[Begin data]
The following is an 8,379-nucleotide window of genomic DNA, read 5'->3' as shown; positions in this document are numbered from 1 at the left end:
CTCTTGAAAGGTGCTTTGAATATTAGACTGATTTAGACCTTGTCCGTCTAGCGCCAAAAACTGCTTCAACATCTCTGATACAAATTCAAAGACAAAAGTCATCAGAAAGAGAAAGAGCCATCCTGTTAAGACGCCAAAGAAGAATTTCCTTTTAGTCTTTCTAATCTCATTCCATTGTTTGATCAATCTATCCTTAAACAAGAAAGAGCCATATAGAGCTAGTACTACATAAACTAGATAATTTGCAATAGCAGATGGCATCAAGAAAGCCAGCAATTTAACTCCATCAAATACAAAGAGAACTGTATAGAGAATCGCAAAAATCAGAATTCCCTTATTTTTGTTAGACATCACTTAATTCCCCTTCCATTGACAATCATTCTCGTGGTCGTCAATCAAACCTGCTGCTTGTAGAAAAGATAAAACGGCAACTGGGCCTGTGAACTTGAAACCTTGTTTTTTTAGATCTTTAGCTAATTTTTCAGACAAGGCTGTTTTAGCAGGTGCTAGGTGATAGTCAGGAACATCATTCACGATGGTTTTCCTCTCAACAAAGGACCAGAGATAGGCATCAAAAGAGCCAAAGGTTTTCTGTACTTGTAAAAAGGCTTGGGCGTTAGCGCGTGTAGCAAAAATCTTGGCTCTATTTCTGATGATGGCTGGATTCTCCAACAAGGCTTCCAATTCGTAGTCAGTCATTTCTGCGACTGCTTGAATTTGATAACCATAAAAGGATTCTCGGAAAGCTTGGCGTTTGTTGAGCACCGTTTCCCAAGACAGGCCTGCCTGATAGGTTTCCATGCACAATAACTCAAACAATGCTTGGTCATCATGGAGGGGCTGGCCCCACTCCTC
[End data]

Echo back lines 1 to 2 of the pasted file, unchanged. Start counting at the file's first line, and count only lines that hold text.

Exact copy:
The following is an 8,379-nucleotide window of genomic DNA, read 5'->3' as shown; positions in this document are numbered from 1 at the left end:
CTCTTGAAAGGTGCTTTGAATATTAGACTGATTTAGACCTTGTCCGTCTAGCGCCAAAAACTGCTTCAACATCTCTGATACAAATTCAAAGACAAAAGTCATCAGAAAGAGAAAGAGCCATCCTGTTAAGACGCCAAAGAAGAATTTCCTTTTAGTCTTTCTAATCTCATTCCATTGTTTGATCAATCTATCCTTAAACAAGAAAGAGCCATATAGAGCTAGTACTACATAAACTAGATAATTTGCAATAGCAGATGGCATCAAGAAAGCCAGCAATTTAACTCCATCAAATACAAAGAGAACTGTATAGAGAATCGCAAAAATCAGAATTCCCTTATTTTTGTTAGACATCACTTAATTCCCCTTCCATTGACAATCATTCTCGTGGTCGTCAATCAAACCTGCTGCTTGTAGAAAAGATAAAACGGCAACTGGGCCTGTGAACTTGAAACCTTGTTTTTTTAGATCTTTAGCTAATTTTTCAGACAAGGCTGTTTTAGCAGGTGCTAGGTGATAGTCAGGAACATCATTCACGATGGTTTTCCTCTCAACAAAGGACCAGAGATAGGCATCAAAAGAGCCAAAGGTTTTCTGTACTTGTAAAAAGGCTTGGGCGTTAGCGCGTGTAGCAAAAATCTTGGCTCTATTTCTGATGATGGCTGGATTCTCCAACAAGGCTTCCAATTCGTAGTCAGTCATTTCTGCGACTGCTTGAATTTGATAACCATAAAAGGATTCTCGGAAAGCTTGGCGTTTGTTGAGCACCGTTTCCCAAGACAGGCCTGCCTGATAGGTTTCCATGCACAATAACTCAAACAATGCTTGGTCATCATGGAGGGGCTGGCCCCACTCCTC